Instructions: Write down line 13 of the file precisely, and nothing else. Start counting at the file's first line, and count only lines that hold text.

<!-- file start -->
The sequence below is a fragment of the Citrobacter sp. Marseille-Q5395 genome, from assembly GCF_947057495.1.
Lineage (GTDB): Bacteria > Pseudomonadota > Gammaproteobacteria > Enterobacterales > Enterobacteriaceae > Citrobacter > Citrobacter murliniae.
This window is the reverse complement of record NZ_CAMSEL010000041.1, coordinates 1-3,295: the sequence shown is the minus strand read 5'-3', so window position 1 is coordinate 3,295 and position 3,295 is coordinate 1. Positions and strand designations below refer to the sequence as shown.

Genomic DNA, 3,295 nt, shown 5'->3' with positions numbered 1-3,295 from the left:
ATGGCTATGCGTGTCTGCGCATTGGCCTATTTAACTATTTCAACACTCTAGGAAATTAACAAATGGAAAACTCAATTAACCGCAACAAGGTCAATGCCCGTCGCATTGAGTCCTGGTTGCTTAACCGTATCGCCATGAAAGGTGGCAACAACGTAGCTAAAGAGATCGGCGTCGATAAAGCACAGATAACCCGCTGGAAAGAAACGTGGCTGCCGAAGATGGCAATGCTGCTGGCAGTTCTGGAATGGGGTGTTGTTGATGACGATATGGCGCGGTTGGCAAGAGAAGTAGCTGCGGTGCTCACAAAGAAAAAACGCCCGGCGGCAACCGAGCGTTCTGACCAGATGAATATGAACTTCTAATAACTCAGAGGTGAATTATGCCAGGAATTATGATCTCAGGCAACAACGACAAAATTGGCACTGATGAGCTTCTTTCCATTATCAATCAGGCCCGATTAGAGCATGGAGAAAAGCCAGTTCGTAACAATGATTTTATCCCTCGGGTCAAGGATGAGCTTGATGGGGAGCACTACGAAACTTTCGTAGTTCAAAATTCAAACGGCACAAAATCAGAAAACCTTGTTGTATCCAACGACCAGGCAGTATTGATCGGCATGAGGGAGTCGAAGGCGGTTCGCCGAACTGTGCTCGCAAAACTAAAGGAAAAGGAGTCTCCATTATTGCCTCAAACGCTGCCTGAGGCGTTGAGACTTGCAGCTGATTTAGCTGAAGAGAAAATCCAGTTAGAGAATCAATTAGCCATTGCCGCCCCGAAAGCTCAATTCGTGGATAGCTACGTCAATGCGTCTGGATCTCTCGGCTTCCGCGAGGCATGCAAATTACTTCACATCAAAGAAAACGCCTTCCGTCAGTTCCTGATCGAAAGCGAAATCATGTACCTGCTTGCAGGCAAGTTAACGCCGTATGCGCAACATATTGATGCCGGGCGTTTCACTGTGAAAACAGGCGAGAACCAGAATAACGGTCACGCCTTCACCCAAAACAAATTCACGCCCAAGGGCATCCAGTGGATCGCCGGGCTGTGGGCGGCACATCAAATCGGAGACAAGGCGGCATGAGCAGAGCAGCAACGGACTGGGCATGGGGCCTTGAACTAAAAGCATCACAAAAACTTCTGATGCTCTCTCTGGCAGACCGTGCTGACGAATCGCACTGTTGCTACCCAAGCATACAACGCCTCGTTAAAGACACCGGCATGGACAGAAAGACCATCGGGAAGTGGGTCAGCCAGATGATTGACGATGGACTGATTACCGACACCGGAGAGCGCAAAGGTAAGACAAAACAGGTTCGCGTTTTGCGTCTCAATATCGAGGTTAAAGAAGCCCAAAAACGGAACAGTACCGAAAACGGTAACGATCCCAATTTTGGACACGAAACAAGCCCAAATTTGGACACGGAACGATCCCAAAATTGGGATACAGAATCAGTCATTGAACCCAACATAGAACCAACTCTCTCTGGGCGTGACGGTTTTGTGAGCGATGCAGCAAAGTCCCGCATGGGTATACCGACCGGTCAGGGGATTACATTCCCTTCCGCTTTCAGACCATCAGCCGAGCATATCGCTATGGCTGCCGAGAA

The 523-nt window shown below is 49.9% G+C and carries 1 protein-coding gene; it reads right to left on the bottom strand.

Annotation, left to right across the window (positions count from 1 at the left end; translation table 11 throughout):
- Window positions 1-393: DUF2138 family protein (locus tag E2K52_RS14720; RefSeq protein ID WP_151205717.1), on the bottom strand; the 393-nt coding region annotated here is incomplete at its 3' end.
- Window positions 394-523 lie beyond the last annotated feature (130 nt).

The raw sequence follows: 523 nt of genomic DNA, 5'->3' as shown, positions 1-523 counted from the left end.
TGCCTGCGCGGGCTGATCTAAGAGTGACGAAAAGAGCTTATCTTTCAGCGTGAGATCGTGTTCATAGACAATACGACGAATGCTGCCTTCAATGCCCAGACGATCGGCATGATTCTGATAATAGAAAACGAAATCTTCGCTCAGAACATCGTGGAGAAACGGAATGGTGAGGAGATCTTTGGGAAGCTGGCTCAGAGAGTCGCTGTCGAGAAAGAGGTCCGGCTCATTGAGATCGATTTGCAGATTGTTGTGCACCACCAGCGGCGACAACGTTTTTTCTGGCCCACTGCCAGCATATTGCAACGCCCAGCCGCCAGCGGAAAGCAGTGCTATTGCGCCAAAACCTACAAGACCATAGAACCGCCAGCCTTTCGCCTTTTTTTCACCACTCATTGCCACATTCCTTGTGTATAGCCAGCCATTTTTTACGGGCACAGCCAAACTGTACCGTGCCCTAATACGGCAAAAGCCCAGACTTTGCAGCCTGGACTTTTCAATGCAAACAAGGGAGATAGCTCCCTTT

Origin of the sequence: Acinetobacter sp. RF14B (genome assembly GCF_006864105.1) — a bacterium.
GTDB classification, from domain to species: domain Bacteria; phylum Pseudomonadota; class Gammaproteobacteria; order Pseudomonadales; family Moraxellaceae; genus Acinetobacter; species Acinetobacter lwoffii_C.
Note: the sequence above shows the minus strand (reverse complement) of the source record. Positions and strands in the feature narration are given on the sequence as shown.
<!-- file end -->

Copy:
GTDB classification, from domain to species: domain Bacteria; phylum Pseudomonadota; class Gammaproteobacteria; order Pseudomonadales; family Moraxellaceae; genus Acinetobacter; species Acinetobacter lwoffii_C.